leading to the Church? How many young people have I asked to consider a
vocation? How much time do I spend sharing about God with my wife, my
children and my friends? How well and how often do I listen for God’s
presence in my own life?
The Church has lots of good reasons why people should believe in God,
and in Jesus Christ, and in the beauty and urgency of her own mission.
But she has only one irrefutable argument for the truth of what she
teaches: the personal example of her saints.
That means the world needs faithful Catholic men, men with a hunger to
be saints. The role of a Catholic husband and father — a man who
sacrifices his own desires, out of love, to serve the needs of his wife
and children — is the living cornerstone of a Christian home. The
Church in this country may face a very hard road in the next 20 years,
and her sons need to step up and lead by the witness of their daily
Maleness is a matter of biology. It just happens. Manhood must be
learned and earned and taught. So we need the friendship of real
brothers in the Lord to be the disciples and leaders God intends us to
Where can we get that? Later this week, on February 3, I’ll be speaking
at the excellent annual “Into the Breach” men’s conference sponsored by
the Diocese of Phoenix. And here in Philadelphia, the “Man-Up Philly”
gathering each year is a tremendous source of friendship and fraternity
among Catholic men.
But this week in a special way I want to leave readers and parishes
with an invitation to check out the program RISE: A 30-Day Challenge.
RISE is the work of co-authors Chris Stefanick and Bill Donaghy — I
greatly admire the work of both men — supported by an impressive
production team. And in the program’s own words:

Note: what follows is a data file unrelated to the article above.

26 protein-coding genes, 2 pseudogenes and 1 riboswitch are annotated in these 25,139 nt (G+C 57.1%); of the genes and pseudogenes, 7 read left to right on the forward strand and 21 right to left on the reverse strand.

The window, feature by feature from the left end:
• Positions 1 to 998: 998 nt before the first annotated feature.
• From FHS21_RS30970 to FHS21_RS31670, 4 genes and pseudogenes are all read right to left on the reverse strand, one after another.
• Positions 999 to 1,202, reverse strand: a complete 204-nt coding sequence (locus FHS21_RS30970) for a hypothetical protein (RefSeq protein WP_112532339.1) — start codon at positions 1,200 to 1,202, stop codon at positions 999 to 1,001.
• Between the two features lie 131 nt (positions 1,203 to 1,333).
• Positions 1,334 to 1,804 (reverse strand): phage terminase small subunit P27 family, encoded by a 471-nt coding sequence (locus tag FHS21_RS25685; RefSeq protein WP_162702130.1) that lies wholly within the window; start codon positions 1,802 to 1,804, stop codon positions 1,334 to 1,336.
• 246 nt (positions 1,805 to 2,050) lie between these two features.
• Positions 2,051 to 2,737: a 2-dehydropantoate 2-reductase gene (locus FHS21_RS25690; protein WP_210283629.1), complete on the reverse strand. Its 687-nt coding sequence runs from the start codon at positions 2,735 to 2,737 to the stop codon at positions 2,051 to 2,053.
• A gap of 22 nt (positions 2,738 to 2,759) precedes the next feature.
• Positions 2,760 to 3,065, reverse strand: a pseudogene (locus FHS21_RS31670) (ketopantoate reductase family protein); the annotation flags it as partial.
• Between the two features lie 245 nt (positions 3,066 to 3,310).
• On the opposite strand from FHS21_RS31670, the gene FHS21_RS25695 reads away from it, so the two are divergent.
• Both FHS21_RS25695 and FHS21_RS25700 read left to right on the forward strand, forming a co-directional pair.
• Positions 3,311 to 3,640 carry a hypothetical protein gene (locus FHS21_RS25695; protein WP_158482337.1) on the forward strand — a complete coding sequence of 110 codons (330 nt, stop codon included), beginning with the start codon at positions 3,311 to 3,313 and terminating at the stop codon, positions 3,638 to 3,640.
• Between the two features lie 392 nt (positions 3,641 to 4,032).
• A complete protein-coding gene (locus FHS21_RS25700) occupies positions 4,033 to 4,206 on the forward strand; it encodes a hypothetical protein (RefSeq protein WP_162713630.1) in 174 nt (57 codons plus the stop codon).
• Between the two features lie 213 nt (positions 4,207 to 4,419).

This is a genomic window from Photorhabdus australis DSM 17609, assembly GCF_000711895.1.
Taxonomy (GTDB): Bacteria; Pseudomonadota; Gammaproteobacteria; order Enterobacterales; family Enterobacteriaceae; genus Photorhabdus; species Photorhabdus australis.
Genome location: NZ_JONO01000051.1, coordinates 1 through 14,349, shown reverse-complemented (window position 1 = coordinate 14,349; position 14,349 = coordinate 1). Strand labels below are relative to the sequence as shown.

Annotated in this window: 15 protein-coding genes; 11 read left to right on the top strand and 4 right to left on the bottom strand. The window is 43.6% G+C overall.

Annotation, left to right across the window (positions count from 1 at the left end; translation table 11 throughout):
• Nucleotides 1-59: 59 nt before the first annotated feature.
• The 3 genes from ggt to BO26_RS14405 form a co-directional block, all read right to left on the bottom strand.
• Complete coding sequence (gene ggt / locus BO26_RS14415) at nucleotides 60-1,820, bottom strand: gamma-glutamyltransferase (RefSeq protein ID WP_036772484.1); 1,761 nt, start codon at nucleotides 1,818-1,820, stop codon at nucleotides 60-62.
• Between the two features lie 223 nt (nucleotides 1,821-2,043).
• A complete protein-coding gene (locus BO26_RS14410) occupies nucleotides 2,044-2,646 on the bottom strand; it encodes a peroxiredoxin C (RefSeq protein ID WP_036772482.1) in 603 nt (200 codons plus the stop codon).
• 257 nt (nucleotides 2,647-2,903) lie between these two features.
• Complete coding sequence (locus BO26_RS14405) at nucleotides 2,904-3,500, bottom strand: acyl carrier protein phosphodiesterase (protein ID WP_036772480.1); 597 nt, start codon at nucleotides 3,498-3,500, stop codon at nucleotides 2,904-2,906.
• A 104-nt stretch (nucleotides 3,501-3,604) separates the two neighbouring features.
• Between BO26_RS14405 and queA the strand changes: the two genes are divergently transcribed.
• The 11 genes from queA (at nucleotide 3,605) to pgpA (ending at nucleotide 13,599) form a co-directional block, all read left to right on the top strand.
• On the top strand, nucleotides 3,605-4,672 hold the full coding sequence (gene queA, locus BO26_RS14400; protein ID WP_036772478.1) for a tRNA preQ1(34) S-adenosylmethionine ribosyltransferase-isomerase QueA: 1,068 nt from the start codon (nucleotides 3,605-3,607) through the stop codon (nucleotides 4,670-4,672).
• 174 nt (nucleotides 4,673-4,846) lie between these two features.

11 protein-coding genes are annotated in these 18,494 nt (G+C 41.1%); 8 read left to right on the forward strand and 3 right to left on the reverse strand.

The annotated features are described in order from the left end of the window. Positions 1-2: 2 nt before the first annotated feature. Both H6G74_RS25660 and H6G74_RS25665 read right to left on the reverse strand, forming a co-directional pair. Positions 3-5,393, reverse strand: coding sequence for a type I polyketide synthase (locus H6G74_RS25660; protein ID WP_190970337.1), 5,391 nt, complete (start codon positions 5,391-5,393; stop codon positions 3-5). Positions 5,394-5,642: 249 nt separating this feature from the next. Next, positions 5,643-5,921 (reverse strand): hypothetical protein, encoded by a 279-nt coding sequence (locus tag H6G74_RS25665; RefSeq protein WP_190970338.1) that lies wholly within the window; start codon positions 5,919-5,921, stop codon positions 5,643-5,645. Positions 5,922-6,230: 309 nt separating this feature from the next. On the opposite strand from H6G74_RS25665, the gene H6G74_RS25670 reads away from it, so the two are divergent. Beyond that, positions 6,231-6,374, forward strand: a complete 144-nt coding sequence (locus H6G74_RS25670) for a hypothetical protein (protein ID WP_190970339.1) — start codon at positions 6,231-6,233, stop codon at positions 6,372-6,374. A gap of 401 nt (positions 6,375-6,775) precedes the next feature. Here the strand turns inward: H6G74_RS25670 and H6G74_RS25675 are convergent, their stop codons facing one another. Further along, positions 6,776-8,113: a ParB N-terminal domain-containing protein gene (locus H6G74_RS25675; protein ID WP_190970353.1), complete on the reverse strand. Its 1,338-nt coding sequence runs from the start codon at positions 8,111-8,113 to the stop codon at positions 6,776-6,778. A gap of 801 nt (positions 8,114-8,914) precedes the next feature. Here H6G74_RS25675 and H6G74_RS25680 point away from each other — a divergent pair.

Our goal is simple: to use powerful media as a tool to present the true
path to freedom and peace by challenging men to live the fullness of
their vocation every day; at home, at work, and in their communities …
RISE gives men a battle plan for daily living, while walking alongside
them each day.
RISE is a journey through 30 days of impactful videos and written
content. Each day men experience a short and powerful video meditation,
inspirational words and quotations, and [they’re] given a [weekly]
challenge based on their state-in-life (Single, Married/Kids at Home,
Married/No Kids at Home, Separated/Widowed/Divorced). Men will also be
immersed into powerful short films of other men who personify the theme
of each week. The goal is to help all men, wherever they are on their
faith journey, to live life to the full as Sons, Brothers, Spouses, and
The decline of male maturity and responsibility is one of the greatest
problems American culture now faces. Catholic men need to grow as men
in the vocation God intends for them. In other words, the healing of
the culture begins with the conversion of our own hearts and actions.
RISE isn’t the only path to achieving that. But it’s an invaluable tool
for the work.
More information about RISE can be found at MenRiseUp.org.
Ladder of Divine
Ascent excerpt: Step 22- "On the many forms of vainglory"
6. A vainglorious person is a believing idolater;
he apparently honours God, but he wants to please not God but men.
Dr. Zambrano Home
2000: Bringing the World to Jesus
Tribulation Times Archives: